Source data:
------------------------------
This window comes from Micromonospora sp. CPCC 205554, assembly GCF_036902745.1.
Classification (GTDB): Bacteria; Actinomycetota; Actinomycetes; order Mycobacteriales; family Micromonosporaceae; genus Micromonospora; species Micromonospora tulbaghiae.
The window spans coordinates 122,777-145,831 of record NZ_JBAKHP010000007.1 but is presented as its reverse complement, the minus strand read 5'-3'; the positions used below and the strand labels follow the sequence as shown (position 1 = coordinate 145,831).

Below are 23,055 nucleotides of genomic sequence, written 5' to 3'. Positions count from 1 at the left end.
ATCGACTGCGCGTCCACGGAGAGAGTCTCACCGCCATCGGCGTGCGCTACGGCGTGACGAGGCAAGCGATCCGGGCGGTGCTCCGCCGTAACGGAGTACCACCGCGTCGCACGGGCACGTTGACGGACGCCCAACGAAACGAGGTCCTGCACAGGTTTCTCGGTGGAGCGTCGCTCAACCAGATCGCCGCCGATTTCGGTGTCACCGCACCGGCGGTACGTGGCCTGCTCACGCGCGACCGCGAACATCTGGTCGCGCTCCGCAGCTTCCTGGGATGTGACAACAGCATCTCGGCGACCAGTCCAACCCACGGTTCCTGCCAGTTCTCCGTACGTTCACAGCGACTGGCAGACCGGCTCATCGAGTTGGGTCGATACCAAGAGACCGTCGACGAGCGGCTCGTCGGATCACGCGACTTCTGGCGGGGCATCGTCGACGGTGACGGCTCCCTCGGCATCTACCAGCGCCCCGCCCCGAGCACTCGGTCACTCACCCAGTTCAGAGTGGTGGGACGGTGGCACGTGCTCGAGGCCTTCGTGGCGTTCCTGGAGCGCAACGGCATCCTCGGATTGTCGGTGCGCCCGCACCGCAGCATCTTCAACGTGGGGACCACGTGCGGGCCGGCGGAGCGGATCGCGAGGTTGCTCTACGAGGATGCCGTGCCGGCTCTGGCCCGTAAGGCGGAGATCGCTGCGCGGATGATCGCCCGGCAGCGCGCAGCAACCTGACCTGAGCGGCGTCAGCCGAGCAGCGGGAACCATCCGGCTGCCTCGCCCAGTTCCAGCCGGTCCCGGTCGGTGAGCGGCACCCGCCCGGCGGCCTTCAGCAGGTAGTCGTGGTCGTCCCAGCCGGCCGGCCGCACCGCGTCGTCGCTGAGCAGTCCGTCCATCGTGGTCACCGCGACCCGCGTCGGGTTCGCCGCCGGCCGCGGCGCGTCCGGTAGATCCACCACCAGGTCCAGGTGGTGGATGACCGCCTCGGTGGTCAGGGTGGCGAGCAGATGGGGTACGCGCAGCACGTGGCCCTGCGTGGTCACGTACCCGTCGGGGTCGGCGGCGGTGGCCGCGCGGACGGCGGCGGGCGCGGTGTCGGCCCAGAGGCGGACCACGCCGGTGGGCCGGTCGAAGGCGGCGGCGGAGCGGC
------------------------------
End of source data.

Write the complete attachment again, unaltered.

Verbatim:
This window comes from Micromonospora sp. CPCC 205554, assembly GCF_036902745.1.
Classification (GTDB): Bacteria; Actinomycetota; Actinomycetes; order Mycobacteriales; family Micromonosporaceae; genus Micromonospora; species Micromonospora tulbaghiae.
The window spans coordinates 122,777-145,831 of record NZ_JBAKHP010000007.1 but is presented as its reverse complement, the minus strand read 5'-3'; the positions used below and the strand labels follow the sequence as shown (position 1 = coordinate 145,831).

Below are 23,055 nucleotides of genomic sequence, written 5' to 3'. Positions count from 1 at the left end.
ATCGACTGCGCGTCCACGGAGAGAGTCTCACCGCCATCGGCGTGCGCTACGGCGTGACGAGGCAAGCGATCCGGGCGGTGCTCCGCCGTAACGGAGTACCACCGCGTCGCACGGGCACGTTGACGGACGCCCAACGAAACGAGGTCCTGCACAGGTTTCTCGGTGGAGCGTCGCTCAACCAGATCGCCGCCGATTTCGGTGTCACCGCACCGGCGGTACGTGGCCTGCTCACGCGCGACCGCGAACATCTGGTCGCGCTCCGCAGCTTCCTGGGATGTGACAACAGCATCTCGGCGACCAGTCCAACCCACGGTTCCTGCCAGTTCTCCGTACGTTCACAGCGACTGGCAGACCGGCTCATCGAGTTGGGTCGATACCAAGAGACCGTCGACGAGCGGCTCGTCGGATCACGCGACTTCTGGCGGGGCATCGTCGACGGTGACGGCTCCCTCGGCATCTACCAGCGCCCCGCCCCGAGCACTCGGTCACTCACCCAGTTCAGAGTGGTGGGACGGTGGCACGTGCTCGAGGCCTTCGTGGCGTTCCTGGAGCGCAACGGCATCCTCGGATTGTCGGTGCGCCCGCACCGCAGCATCTTCAACGTGGGGACCACGTGCGGGCCGGCGGAGCGGATCGCGAGGTTGCTCTACGAGGATGCCGTGCCGGCTCTGGCCCGTAAGGCGGAGATCGCTGCGCGGATGATCGCCCGGCAGCGCGCAGCAACCTGACCTGAGCGGCGTCAGCCGAGCAGCGGGAACCATCCGGCTGCCTCGCCCAGTTCCAGCCGGTCCCGGTCGGTGAGCGGCACCCGCCCGGCGGCCTTCAGCAGGTAGTCGTGGTCGTCCCAGCCGGCCGGCCGCACCGCGTCGTCGCTGAGCAGTCCGTCCATCGTGGTCACCGCGACCCGCGTCGGGTTCGCCGCCGGCCGCGGCGCGTCCGGTAGATCCACCACCAGGTCCAGGTGGTGGATGACCGCCTCGGTGGTCAGGGTGGCGAGCAGATGGGGTACGCGCAGCACGTGGCCCTGCGTGGTCACGTACCCGTCGGGGTCGGCGGCGGTGGCCGCGCGGACGGCGGCGGGCGCGGTGTCGGCCCAGAGGCGGACCACGCCGGTGGGCCGGTCGAAGGCGGCGGCGGAGCGGC